For those who know their grapes, bringing a bottle of Chardonnay to dinner is kind of like whipping out a wedge of Brie. Before baby boomers started slugging it, the wine was celebrated as an elegant white, modeled on the classic French version. Over the years, vintages became more obvious as California producers began over-aging it in oak barrels, giving it a sweet vanilla, butterscotch taste. But a select group of vintners who recognized the white's potential have begun to rediscover the grape's bright, fresh qualities. "The approach is more Burgundian now," says Pearl Ash wine director Patrick Cappiello, referring to the region in France. "It's affecting how Chardonnay is made all over the world." This new breed has lower alcohol levels, higher acid, less oakiness, and can be paired with food like salmon and goat cheese—territory typically reserved for Sancerres and Sauvignon Blancs.
Below, five bottles that will make you rethink the ABC—"Anything But Chardonnay"—approach.
Matthiasson Linda Vista 2012
As a leader of the New California wine scene, Steve Matthiasson blends grapes rarely grown in the state, like Ribolla Gialla and Friulano. But in his take on Chardonnay, the warmth of Napa Valley brings out pear, apple, and lemon flavors that balance the oak-barrel notes.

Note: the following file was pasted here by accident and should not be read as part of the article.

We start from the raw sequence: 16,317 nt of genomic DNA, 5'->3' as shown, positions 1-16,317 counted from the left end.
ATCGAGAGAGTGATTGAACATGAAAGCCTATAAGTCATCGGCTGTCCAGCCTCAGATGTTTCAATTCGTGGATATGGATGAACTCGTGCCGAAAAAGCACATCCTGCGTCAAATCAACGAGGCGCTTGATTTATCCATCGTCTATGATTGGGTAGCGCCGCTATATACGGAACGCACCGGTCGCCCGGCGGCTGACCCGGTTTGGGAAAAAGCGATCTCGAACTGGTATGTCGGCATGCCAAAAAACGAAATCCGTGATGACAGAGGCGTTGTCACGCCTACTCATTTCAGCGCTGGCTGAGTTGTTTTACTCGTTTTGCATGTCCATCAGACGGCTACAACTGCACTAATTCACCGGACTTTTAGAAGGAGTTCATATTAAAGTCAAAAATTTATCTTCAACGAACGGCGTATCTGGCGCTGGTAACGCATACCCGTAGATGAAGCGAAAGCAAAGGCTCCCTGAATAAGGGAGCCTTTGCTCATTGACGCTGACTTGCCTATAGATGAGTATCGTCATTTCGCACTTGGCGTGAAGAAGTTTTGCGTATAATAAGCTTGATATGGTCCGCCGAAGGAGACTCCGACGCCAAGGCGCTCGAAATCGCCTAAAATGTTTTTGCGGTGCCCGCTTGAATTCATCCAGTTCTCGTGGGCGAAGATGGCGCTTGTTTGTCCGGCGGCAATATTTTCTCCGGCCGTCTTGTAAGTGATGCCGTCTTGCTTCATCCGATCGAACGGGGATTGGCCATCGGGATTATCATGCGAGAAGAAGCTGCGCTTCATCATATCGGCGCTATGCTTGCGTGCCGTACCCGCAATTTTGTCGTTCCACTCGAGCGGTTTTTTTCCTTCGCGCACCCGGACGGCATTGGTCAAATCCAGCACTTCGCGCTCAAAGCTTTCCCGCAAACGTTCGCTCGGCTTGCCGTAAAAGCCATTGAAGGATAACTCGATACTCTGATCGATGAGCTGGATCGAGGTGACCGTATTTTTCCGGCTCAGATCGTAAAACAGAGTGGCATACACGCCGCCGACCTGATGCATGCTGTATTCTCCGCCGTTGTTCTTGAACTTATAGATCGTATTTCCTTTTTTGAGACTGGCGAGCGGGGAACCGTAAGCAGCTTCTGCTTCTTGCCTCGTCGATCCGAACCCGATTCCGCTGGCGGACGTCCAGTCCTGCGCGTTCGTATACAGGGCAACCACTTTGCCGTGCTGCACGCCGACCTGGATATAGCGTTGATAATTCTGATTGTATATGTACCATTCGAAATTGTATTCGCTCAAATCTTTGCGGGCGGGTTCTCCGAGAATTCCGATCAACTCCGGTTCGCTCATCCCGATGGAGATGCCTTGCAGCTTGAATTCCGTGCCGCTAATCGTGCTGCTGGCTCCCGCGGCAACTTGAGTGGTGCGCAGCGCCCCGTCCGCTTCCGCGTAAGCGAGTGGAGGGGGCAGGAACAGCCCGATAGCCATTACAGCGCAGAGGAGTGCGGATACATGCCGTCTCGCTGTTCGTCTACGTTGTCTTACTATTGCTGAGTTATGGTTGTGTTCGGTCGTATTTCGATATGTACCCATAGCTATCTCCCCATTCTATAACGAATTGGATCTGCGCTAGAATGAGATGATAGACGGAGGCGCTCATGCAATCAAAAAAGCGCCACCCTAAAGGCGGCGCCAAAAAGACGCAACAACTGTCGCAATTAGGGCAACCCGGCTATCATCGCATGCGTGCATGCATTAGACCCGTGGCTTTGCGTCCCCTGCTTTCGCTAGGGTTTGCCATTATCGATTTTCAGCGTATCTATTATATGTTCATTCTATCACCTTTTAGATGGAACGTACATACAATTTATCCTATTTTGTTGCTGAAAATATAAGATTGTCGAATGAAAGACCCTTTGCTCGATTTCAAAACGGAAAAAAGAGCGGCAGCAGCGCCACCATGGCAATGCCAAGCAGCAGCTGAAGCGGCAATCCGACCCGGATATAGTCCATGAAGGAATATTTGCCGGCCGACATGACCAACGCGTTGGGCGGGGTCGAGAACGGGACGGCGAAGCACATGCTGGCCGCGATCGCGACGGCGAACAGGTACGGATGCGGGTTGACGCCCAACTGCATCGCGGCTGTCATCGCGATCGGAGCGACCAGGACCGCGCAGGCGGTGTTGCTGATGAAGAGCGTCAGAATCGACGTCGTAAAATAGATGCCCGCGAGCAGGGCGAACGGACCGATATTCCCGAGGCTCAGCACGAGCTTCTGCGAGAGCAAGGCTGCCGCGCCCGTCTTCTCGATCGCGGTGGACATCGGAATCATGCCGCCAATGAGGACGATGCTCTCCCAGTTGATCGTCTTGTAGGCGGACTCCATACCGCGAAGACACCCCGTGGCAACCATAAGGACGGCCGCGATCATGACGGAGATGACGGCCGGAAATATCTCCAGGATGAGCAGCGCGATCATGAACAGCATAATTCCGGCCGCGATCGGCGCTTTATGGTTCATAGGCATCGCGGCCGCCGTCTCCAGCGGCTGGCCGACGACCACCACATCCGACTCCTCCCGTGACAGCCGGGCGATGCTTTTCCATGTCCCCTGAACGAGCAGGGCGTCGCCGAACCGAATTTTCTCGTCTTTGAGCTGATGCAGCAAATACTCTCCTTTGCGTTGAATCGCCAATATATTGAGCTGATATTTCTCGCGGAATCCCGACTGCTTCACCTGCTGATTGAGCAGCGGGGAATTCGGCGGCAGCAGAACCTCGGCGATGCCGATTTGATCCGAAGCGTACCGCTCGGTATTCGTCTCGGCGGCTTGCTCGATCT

Stony Hill Chardonnay 2009
This classic Napa winery never fell for the heavily oaked, buttery flavors that became popular in the eighties and nineties. In fact, the 60-year-old vintner is so old-fashioned that it's back in vogue: Stony Hill's citrus-focused Chardonnay may taste like a new creation, but it's always been one of Napa's most consistent whites.
Chateau Montelena Chardonnay 2010
The 1973 vintage of this beloved wine knocked the French on their derrières in the "Judgment of Paris" tasting of 1976. (See the movie Bottle Shock if you want the whole story.) All that class is still in the bottle, with mineral, honey, and Meyer lemon notes and a long, complex finish.
Deux Montille Pernand-Vergelesses "Sous Frétille" Premier Cru 2011
Following in the footsteps of their father, who took over the operation of this respected family estate in 1947, the Burgundy-based brother-and-sister duo (that's the "Deux") are reinventing an old tradition in the region that birthed the Chardonnay grape. This vintage goes down almost too easily.
Patrick Piuze Butteaux Chablis 2012
Chablis—the jug wine, not the real French version—has long been synonymous with any white wine on hand, but this distinctive bottle offers an energetic expression of the region's terroir. Piuze is actually from Quebec, but he quickly made a name for himself with Chardonnay grapes after he moved to France and founded his winery in 2008.
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